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Globalization Diy

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Homework activity for those engaging with Globalization.

Homework activity for those engaging with Globalization.

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    Globalization Diy Globalization Diy Document Transcript

    • Modernism and After (Vis Com) Semester 2 Week 4: Globalization DIY Homework (for Week 6). George Ritzer (reading on Moodle) sees Globalization as being comprised of two conflicting tendencies: the tendency to create something and the tendency to create nothing. Ritzer ties the former to a process called Glocalization and the latter to his own term Grobalization. An example of Glocalization given by Ritzer is a farmers‟ market. A farmers‟ market is determined by the interests of those present on a given day, and is highly variable. “The farmers do not fit into a pre-set structure, although they may by custom, sell particular things in particular spots. Which farmers participate, and what they offer for sale, will vary greatly from one time to another. Most importantly, once the market has ended for the day, whatever structure was created will be dismantled and then recreated again somewhat differently the next market day.” (Ritzer 2003) Here then, Ritzer, who doesn‟t believe that truly „Local‟ things remain in any significant way, is trying to describe certain interactions between Global forces and local interests that retain a certain amount of complexity and variability (hence using the term Glocal to describe them). Another example that Ritzer offers of the Glocal are the restaurants in Provence, France, which make unique types of food in that region. Due to the foods complexity and the availability of specific ingredients, these dishes are not made elsewhere. In contrast to this tendency to produce something, i.e. variation and contrast, Grobalization, argues Ritzer, tends to produce nothing. Here, contrasting examples would be shopping malls – that apart from the peculiarity of shoppers look very similar from London to Milan etc – and fast food restaurants. These types of forms rely upon formulae that allow them to be quickly replicated and expanded. Ritzer ties them to GROBalization because they relate to power and the assertion of big companies and nations. Eager to grow, Grobalization often flattens complex cultural differences in order to make things that are simple.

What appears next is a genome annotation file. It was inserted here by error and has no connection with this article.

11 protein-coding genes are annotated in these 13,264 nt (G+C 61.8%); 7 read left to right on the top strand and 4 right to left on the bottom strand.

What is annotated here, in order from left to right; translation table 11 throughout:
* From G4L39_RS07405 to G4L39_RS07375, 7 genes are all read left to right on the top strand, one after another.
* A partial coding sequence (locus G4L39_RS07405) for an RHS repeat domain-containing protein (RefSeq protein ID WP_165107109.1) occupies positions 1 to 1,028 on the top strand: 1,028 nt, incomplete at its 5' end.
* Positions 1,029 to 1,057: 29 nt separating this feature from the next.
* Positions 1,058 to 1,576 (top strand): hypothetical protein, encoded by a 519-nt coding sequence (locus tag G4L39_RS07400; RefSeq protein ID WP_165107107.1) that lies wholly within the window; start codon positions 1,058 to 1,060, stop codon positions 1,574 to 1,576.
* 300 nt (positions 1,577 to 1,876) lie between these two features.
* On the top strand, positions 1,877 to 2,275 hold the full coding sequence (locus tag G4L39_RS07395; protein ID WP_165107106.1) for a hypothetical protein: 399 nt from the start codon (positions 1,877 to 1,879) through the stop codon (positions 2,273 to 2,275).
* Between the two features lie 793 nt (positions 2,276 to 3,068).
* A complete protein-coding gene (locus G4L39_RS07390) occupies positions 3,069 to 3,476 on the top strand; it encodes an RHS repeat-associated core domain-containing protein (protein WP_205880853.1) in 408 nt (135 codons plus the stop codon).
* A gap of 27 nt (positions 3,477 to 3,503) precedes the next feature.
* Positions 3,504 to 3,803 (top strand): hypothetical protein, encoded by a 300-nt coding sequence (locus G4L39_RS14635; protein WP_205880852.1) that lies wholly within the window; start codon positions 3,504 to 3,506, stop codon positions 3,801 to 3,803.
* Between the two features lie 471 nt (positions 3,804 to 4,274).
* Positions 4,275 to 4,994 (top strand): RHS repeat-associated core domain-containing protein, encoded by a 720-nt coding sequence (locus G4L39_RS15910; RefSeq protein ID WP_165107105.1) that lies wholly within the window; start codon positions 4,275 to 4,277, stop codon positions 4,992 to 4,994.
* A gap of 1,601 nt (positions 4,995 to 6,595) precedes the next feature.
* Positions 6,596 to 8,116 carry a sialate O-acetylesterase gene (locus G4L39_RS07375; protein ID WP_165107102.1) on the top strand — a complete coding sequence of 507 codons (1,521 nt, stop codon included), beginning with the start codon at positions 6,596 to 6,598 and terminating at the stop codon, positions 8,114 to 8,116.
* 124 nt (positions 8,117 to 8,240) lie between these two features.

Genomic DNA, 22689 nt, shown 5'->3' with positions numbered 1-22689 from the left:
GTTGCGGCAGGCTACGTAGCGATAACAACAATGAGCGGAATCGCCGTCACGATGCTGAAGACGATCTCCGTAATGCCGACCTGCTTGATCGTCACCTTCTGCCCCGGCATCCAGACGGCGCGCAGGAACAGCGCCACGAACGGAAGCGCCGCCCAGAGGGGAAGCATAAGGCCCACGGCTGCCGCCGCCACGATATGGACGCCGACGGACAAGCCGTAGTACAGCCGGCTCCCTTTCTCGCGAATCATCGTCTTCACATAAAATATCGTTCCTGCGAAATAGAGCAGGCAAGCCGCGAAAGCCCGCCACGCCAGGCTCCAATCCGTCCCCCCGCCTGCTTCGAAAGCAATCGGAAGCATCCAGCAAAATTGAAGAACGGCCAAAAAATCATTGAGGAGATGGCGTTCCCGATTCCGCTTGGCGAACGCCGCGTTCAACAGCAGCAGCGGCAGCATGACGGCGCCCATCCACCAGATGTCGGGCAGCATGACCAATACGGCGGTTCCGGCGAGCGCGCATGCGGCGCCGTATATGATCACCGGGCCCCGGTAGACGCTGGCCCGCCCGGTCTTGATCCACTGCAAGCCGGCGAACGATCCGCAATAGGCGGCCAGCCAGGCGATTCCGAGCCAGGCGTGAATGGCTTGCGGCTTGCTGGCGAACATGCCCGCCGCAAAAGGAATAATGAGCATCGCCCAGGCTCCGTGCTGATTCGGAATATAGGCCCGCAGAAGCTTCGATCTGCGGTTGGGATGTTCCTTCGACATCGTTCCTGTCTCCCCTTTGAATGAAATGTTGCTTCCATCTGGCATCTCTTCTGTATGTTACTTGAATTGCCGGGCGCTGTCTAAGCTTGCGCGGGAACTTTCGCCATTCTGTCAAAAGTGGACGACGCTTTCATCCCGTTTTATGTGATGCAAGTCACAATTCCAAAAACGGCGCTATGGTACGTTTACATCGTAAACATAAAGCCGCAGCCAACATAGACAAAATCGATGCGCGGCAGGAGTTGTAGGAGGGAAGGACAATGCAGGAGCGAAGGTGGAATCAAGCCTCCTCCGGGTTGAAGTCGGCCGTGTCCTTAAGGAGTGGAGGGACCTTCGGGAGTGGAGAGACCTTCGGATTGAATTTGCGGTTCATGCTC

• Thinking about these ideas do the following activities: 1. Write down a list that pairs specific Glocal things with their Grobalized equivalents. I.e. Cameo Cinema vs. Odeon; Forrest Cafe vs. Costa; Folk Music vs. Pop Music. Think carefully about how you might include examples from your own particular discipline, say photography or illustration for example. 2. Now think about the advantages and disadvantages of either the Glocalized or Grobalized forms and write them down. 3. Choose either Glocalization or Grobalization and using one of your specific examples try to argue its case. Why is it better? What makes it more interesting? What makes it practical? What impact does it have? 4. Finally, and keeping in mind this Semester‟s assessment, try to think about the ways that visual practitioners might engage with some of the issues raised by Glocalization and Grobalization. What type of forms might be synonymous with either of these tendencies? How might they be challenged, advanced or changed? What impact might these tendencies have upon your own discipline?